11. This and other ongoing initiatives create the need for anticipating and addressing emerging issues in human genomics notably: increased biobanking activities, whole genome sequencing, genome wide association studies, large scale databases and bioinformatics. Researchers in Zimbabwe are actively contributing to this initiative, and other related continent-wide consortia whereby associated ethical, legal, and societal issues (ELSI) remain under-explored. For example, despite the expectations of the international collaborative projects in the cross-border storage of human biospecimens and depositing of research results in consortia databases for access by scientists locally and abroad, differing terms and norms which are likely to present barriers to access and use are not well addressed. In addition, the uni-directional flow of samples and data out of Africa has created a sense of exploitation and distrust and the African genomics research community are playing a leading role in addressing such concerns and limitations as they become more likely to occur
In Zimbabwe, human biospecimen collections or biobanks have largely focused on infectious diseases research, national surveillance programs, disease outbreaks and molecular diagnostic applications. In this work, we acknowledge the existence of biobanks both in their rudimentary and advanced form, and the potential for their samples to be used for a wider variety of human genomics applications than for which they were originally collected. To date, the Biobank and Pharmacogenetics Database of African Populations is the only openly reported resource, which marked a significant step in multi-national collaborative biobanking efforts, and was designed for the study of variations associated with drug response in Africa
14. Such activities were established with limited knowledge and expertise about ELSIs and create a basis for strengthening the current structures for human biobanking and genomics sciences oversight.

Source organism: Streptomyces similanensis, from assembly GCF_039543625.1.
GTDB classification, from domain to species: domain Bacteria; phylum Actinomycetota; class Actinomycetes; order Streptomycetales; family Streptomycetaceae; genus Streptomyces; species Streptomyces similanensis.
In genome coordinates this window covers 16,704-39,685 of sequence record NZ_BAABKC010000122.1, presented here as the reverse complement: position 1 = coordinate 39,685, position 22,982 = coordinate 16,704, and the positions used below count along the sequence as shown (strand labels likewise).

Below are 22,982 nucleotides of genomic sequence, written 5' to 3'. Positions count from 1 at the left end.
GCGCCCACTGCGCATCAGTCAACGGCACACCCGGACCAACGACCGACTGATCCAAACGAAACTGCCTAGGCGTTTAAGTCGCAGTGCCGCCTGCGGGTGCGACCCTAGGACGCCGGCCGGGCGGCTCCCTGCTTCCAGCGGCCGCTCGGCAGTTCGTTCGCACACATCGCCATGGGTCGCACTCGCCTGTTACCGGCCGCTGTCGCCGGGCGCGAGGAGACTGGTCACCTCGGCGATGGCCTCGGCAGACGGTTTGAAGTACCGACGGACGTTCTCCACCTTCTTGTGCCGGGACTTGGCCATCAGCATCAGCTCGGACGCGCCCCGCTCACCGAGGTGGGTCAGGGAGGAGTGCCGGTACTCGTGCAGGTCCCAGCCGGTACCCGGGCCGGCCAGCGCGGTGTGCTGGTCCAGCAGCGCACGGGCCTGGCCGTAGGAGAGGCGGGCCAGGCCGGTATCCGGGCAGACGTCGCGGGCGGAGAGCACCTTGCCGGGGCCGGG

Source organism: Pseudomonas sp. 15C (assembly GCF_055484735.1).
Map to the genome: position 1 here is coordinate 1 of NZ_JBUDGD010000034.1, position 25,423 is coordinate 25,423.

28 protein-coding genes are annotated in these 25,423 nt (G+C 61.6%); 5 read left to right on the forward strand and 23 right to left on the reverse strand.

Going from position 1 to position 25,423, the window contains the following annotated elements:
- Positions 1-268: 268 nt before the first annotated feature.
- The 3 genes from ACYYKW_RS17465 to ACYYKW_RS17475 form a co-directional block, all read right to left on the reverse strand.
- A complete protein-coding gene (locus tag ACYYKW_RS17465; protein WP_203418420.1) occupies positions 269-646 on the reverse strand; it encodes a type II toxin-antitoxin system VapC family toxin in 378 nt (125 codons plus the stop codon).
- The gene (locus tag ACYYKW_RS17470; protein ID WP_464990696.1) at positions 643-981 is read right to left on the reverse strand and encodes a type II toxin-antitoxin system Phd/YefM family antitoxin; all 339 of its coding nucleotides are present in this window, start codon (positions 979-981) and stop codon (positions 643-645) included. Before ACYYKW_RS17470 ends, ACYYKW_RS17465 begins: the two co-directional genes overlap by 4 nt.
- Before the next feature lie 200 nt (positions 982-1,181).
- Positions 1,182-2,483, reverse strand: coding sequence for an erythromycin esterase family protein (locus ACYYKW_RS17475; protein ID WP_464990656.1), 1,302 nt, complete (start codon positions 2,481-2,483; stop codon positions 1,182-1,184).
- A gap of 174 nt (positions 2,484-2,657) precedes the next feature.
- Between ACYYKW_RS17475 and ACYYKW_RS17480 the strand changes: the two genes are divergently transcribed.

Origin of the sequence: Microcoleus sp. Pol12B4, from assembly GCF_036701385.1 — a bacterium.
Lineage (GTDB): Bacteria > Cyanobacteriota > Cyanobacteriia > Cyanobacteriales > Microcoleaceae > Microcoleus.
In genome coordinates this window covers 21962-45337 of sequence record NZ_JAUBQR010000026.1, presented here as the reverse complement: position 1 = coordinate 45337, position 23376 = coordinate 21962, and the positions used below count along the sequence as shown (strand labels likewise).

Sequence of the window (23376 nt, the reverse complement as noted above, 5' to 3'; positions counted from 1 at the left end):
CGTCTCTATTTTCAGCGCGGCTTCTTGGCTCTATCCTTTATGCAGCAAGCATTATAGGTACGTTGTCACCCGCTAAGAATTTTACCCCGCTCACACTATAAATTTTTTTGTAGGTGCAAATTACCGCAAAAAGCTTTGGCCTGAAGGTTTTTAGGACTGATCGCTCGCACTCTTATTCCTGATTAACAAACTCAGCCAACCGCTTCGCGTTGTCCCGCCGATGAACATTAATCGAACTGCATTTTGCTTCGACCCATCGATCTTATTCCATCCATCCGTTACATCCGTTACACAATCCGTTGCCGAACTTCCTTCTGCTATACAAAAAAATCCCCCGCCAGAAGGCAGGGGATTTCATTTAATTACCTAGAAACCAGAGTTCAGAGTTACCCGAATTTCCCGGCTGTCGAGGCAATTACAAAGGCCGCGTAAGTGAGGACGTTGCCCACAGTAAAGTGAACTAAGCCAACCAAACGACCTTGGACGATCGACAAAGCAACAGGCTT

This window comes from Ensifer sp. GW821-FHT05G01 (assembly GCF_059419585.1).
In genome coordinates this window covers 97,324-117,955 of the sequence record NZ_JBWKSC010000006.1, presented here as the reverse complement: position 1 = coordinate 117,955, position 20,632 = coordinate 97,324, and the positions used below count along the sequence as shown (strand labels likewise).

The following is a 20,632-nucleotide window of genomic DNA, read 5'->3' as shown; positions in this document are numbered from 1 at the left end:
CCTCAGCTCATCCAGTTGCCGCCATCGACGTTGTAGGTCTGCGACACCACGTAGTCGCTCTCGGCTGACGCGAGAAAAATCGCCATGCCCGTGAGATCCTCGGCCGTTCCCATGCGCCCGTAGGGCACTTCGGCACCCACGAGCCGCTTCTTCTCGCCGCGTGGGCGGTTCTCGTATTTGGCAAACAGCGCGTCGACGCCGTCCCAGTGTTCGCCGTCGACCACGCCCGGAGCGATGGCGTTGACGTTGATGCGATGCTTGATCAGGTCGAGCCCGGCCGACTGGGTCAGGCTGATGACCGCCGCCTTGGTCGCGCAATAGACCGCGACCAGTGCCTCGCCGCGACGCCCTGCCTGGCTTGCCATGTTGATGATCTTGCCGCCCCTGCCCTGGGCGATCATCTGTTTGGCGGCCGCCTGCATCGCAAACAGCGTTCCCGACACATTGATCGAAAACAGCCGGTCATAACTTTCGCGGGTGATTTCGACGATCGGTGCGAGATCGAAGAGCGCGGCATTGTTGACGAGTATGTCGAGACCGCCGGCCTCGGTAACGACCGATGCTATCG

Driven by the need to understand the current status and to determine needs for building capacity and harmonised guidelines for addressing ELSI of biobanking and human genomics in Zimbabwe, the Genomics Inheritance Law Ethics and Society (GILES) initiative was launched in 2015. The strategy involving steps to establish empirical evidence for ELSI regulations and knowledge-based participation in biobanking and human genomics for research and healthcare is shown in
Figure 1 and the methods are outlined below. The rationale behind the methods, site selection and emerging findings are also summarized. Full accounts of the methods and results will be reported in separate manuscripts.
Lessons learnt during during implementation:
The GILES initiative established a platform for the study of ELSI related to bio- and data resources for human genomics activities, which involve biospecimen collection, storage, analysis, data sharing and use (biobanking, databases and bioinformatics) in Zimbabwe. This was achieved through a multi-disciplinary approach involving research scientists, health and academic professionals and community members. The GILES initiative is innovative in being the first to address ELSI regarding the human genomics resources for health research and application in Zimbabwe. This was enriched by using a comprehensive methodology encompassing desk reviews and interviews and by involving a diverse research team of biomedical scientists, clinicians, public health and ethics experts and social scientists. Further comprehensive descriptions of findings will be reported separately.
The views expressed in this article are those of the author(s). Publication in AAS Open Research does not imply endorsement by the AAS.
The GILES study was approved by the Joint Research Ethics Committee (JREC) at Parirenyatwa Central Hospital, and College of Health Sciences at University of Zimbabwe Reference: number 06/15. Additionally, the study was reviewed and approved by the national research ethics Committee at the Medical Research Council of Zimbabwe Reference number: MRCZ/A/2051). Prior to the focus group discussions and in-depth interviews, written informed consent was obtained from all participants. All participants were given pseudonyms to use instead of their names for confidentiality purposes. Permissions to conduct interviews and document reviews were obtained from the heads of the relevant institutes and organisations. Permission to engage with community members and health care staff was obtained from the Ministry of Health and Child Care as we used health centres to recruit community participants. Further permission was obtained from the community leaders from the respective communities.
No data is associated with this article.